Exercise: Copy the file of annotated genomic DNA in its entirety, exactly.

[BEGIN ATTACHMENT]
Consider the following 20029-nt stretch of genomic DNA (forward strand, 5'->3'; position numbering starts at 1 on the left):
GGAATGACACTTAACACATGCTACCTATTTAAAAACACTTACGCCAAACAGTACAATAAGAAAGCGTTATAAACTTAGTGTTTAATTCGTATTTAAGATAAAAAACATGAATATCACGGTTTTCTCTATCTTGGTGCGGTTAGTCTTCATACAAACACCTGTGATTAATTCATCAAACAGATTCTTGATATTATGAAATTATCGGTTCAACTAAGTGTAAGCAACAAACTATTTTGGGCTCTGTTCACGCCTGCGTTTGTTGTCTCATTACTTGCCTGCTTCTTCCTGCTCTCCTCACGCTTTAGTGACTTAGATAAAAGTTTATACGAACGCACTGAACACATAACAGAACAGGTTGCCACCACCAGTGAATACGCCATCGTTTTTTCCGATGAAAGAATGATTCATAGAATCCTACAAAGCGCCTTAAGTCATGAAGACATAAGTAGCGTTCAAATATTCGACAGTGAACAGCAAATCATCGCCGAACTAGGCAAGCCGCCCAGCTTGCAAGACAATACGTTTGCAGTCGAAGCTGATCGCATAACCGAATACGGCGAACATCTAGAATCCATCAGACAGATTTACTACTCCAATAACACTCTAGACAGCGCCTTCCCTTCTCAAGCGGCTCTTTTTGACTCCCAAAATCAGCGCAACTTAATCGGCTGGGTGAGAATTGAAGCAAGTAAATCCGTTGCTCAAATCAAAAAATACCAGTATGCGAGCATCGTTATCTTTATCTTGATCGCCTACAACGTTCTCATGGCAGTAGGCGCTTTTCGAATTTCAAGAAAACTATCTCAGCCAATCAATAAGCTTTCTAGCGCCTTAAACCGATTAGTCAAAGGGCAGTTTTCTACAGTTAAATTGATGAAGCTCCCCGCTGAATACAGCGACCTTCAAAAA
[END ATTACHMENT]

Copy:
Consider the following 20029-nt stretch of genomic DNA (forward strand, 5'->3'; position numbering starts at 1 on the left):
GGAATGACACTTAACACATGCTACCTATTTAAAAACACTTACGCCAAACAGTACAATAAGAAAGCGTTATAAACTTAGTGTTTAATTCGTATTTAAGATAAAAAACATGAATATCACGGTTTTCTCTATCTTGGTGCGGTTAGTCTTCATACAAACACCTGTGATTAATTCATCAAACAGATTCTTGATATTATGAAATTATCGGTTCAACTAAGTGTAAGCAACAAACTATTTTGGGCTCTGTTCACGCCTGCGTTTGTTGTCTCATTACTTGCCTGCTTCTTCCTGCTCTCCTCACGCTTTAGTGACTTAGATAAAAGTTTATACGAACGCACTGAACACATAACAGAACAGGTTGCCACCACCAGTGAATACGCCATCGTTTTTTCCGATGAAAGAATGATTCATAGAATCCTACAAAGCGCCTTAAGTCATGAAGACATAAGTAGCGTTCAAATATTCGACAGTGAACAGCAAATCATCGCCGAACTAGGCAAGCCGCCCAGCTTGCAAGACAATACGTTTGCAGTCGAAGCTGATCGCATAACCGAATACGGCGAACATCTAGAATCCATCAGACAGATTTACTACTCCAATAACACTCTAGACAGCGCCTTCCCTTCTCAAGCGGCTCTTTTTGACTCCCAAAATCAGCGCAACTTAATCGGCTGGGTGAGAATTGAAGCAAGTAAATCCGTTGCTCAAATCAAAAAATACCAGTATGCGAGCATCGTTATCTTTATCTTGATCGCCTACAACGTTCTCATGGCAGTAGGCGCTTTTCGAATTTCAAGAAAACTATCTCAGCCAATCAATAAGCTTTCTAGCGCCTTAAACCGATTAGTCAAAGGGCAGTTTTCTACAGTTAAATTGATGAAGCTCCCCGCTGAATACAGCGACCTTCAAAAA